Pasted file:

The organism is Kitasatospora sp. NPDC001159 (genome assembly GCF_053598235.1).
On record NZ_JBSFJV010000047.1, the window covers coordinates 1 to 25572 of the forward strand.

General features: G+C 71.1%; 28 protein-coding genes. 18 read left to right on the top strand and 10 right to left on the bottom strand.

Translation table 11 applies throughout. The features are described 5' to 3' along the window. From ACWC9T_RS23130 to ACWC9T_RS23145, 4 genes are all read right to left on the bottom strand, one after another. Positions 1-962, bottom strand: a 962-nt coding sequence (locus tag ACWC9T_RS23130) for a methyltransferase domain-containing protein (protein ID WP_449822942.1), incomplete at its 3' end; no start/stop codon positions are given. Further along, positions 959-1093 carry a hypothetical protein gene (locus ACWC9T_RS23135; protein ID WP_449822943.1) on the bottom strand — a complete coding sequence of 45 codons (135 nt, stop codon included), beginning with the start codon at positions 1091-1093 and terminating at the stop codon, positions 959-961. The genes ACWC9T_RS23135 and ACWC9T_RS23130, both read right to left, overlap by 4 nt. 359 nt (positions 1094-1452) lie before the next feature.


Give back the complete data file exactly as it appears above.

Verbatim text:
The organism is Kitasatospora sp. NPDC001159 (genome assembly GCF_053598235.1).
On record NZ_JBSFJV010000047.1, the window covers coordinates 1 to 25572 of the forward strand.

General features: G+C 71.1%; 28 protein-coding genes. 18 read left to right on the top strand and 10 right to left on the bottom strand.

Translation table 11 applies throughout. The features are described 5' to 3' along the window. From ACWC9T_RS23130 to ACWC9T_RS23145, 4 genes are all read right to left on the bottom strand, one after another. Positions 1-962, bottom strand: a 962-nt coding sequence (locus tag ACWC9T_RS23130) for a methyltransferase domain-containing protein (protein ID WP_449822942.1), incomplete at its 3' end; no start/stop codon positions are given. Further along, positions 959-1093 carry a hypothetical protein gene (locus ACWC9T_RS23135; protein ID WP_449822943.1) on the bottom strand — a complete coding sequence of 45 codons (135 nt, stop codon included), beginning with the start codon at positions 1091-1093 and terminating at the stop codon, positions 959-961. The genes ACWC9T_RS23135 and ACWC9T_RS23130, both read right to left, overlap by 4 nt. 359 nt (positions 1094-1452) lie before the next feature.